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Posttraumatic Stress Disorder in United States Corrections Professionals: Prevalence and Impact on Health and Functioning

NCJ Number
Caterina G. Spinaris, Ph.D.; Michael D. Denhof, Ph.D.; Julie A. Kellaway, Ph.D.
Date Published
32 pages
This study estimated the current rate of posttraumatic stress disorder (PTSD) among corrections professionals in the United States, and explored its impact on health and functioning.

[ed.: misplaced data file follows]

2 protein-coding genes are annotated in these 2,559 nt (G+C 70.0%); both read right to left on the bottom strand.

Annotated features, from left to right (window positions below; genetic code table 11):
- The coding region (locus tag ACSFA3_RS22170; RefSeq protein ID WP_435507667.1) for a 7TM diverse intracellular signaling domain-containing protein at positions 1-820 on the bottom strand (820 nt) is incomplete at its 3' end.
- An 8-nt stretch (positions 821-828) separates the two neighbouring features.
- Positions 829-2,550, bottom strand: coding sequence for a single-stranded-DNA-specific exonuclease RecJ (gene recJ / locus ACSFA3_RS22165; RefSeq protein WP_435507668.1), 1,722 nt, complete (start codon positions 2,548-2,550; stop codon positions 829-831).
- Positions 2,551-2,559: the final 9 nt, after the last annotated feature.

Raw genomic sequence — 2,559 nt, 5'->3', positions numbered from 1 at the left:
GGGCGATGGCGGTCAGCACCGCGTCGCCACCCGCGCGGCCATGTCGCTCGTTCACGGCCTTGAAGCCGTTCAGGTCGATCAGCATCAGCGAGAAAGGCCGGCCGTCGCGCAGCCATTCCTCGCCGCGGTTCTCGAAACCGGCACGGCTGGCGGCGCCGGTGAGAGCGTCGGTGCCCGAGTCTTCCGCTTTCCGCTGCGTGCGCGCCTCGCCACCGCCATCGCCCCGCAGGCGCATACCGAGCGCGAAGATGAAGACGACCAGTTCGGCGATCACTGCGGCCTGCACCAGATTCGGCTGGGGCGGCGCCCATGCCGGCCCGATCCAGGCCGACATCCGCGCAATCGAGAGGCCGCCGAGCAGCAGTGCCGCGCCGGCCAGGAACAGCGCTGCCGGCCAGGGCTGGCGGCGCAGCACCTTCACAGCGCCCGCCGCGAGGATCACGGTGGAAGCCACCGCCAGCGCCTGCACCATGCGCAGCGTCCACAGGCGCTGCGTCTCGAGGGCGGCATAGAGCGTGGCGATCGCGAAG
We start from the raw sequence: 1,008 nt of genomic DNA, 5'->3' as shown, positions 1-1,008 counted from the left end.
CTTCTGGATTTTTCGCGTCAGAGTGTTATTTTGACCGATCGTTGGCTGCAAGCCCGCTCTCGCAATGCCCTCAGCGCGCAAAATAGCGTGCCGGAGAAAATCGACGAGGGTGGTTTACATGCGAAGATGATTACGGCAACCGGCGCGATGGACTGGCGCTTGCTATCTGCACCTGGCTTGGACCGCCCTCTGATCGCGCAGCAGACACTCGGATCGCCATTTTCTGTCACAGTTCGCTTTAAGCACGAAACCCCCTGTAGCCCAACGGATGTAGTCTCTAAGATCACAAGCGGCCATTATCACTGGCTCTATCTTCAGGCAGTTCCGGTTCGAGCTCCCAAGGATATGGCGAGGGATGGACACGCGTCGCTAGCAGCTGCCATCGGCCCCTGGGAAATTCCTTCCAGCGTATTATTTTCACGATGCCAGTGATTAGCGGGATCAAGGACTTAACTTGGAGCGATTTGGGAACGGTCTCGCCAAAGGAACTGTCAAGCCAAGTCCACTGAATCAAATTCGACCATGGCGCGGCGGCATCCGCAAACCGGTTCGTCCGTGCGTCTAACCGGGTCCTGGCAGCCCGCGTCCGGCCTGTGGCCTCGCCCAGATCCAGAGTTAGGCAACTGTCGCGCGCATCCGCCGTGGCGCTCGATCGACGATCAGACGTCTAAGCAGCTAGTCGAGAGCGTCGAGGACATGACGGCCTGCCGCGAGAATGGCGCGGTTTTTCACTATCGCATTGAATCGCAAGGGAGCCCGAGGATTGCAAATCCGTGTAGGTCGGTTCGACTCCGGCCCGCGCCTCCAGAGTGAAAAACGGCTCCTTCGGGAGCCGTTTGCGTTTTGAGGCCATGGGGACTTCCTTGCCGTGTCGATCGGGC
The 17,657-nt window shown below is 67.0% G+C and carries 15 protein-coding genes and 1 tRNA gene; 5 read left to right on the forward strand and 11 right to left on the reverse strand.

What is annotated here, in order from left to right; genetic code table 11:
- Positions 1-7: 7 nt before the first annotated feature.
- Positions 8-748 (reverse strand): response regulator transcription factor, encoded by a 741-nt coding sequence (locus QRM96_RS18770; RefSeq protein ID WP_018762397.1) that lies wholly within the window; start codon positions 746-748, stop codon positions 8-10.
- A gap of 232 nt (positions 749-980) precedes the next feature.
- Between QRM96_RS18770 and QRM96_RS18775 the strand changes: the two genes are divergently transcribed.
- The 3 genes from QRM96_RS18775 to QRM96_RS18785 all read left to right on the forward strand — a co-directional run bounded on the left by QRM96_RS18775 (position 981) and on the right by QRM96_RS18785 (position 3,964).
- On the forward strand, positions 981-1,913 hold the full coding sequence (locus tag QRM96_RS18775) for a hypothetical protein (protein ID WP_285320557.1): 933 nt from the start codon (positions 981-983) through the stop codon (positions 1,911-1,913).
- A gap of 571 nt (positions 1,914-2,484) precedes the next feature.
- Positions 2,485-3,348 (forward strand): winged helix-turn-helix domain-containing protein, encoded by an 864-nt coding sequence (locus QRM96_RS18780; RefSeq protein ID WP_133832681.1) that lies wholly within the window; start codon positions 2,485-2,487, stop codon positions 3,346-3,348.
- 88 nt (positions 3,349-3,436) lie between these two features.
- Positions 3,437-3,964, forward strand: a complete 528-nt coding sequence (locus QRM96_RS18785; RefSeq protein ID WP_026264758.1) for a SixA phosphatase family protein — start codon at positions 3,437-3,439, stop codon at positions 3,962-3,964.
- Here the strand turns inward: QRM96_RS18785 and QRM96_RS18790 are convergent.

Major findings from this study on prevalence rates of PTSD (posttraumatic stress disorder) among corrections professionals in the United States include the following: the prevalence rate for symptoms of PTSD experienced within the past 30 days was 27 percent for the entire sample, and 31 percent and 22 percent for males and females, respectively; a higher rate of PTSD, 31 percent, was found among security personnel compared to all other types of personnel; and 100 percent of participants confirmed exposure to at least one VID (violence, injury, death) event during their career, with 28 VID events being the average number experienced by participants during their career. Additionally the study found that male correctional officers experienced more VID events compared to female correctional officers; security staff experienced twice as many VID events compared to other categories of corrections personnel; and corrections professionals with PTSD experienced all VID events at proportionally higher rates than corrections professionals that showed no signs of PTSD. These findings indicate that PTSD is a significant occupational hazard for corrections professionals, and especially more for males than females. In addition, the findings suggest that corrections professionals who present with signs of PTSD are at greater risk for experiencing other health conditions compared to corrections professionals who show no signs of PTSD. Data for this study were obtained from a nationwide sample of corrections professionals (n=3,599) who completed the PTSD Checklist Civilian Version; the Depression, Anxiety, Stress Scale-21; the Impact on Functioning Scale; and the Satisfaction with Life Scale. The primary purpose of the study was to determine a reasonable estimate of prevalence rates of PTSD among U.S. corrections professionals, and the determine the degree to which depression, anxiety, stress, health conditions, satisfaction with life, and day-to-day functioning were present in individuals who presented with PTSD. Study limitations and concerns regarding the study's findings are discussed. Tables, figure, and references